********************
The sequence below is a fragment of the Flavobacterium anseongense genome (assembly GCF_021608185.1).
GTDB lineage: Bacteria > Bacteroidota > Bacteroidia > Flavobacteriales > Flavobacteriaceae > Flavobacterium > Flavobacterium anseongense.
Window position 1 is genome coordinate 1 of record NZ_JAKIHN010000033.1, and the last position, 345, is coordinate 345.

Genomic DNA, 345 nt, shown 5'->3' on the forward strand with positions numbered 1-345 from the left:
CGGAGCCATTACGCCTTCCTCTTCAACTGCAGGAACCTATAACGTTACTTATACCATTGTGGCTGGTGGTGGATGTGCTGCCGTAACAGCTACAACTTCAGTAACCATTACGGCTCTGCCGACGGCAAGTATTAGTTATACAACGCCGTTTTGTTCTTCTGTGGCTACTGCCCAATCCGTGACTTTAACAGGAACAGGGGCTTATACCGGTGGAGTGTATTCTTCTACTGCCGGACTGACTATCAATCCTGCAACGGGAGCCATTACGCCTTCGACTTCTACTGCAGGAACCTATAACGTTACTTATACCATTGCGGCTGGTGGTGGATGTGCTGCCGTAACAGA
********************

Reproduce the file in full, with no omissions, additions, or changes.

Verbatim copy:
The sequence below is a fragment of the Flavobacterium anseongense genome (assembly GCF_021608185.1).
GTDB lineage: Bacteria > Bacteroidota > Bacteroidia > Flavobacteriales > Flavobacteriaceae > Flavobacterium > Flavobacterium anseongense.
Window position 1 is genome coordinate 1 of record NZ_JAKIHN010000033.1, and the last position, 345, is coordinate 345.

Genomic DNA, 345 nt, shown 5'->3' on the forward strand with positions numbered 1-345 from the left:
CGGAGCCATTACGCCTTCCTCTTCAACTGCAGGAACCTATAACGTTACTTATACCATTGTGGCTGGTGGTGGATGTGCTGCCGTAACAGCTACAACTTCAGTAACCATTACGGCTCTGCCGACGGCAAGTATTAGTTATACAACGCCGTTTTGTTCTTCTGTGGCTACTGCCCAATCCGTGACTTTAACAGGAACAGGGGCTTATACCGGTGGAGTGTATTCTTCTACTGCCGGACTGACTATCAATCCTGCAACGGGAGCCATTACGCCTTCGACTTCTACTGCAGGAACCTATAACGTTACTTATACCATTGCGGCTGGTGGTGGATGTGCTGCCGTAACAGA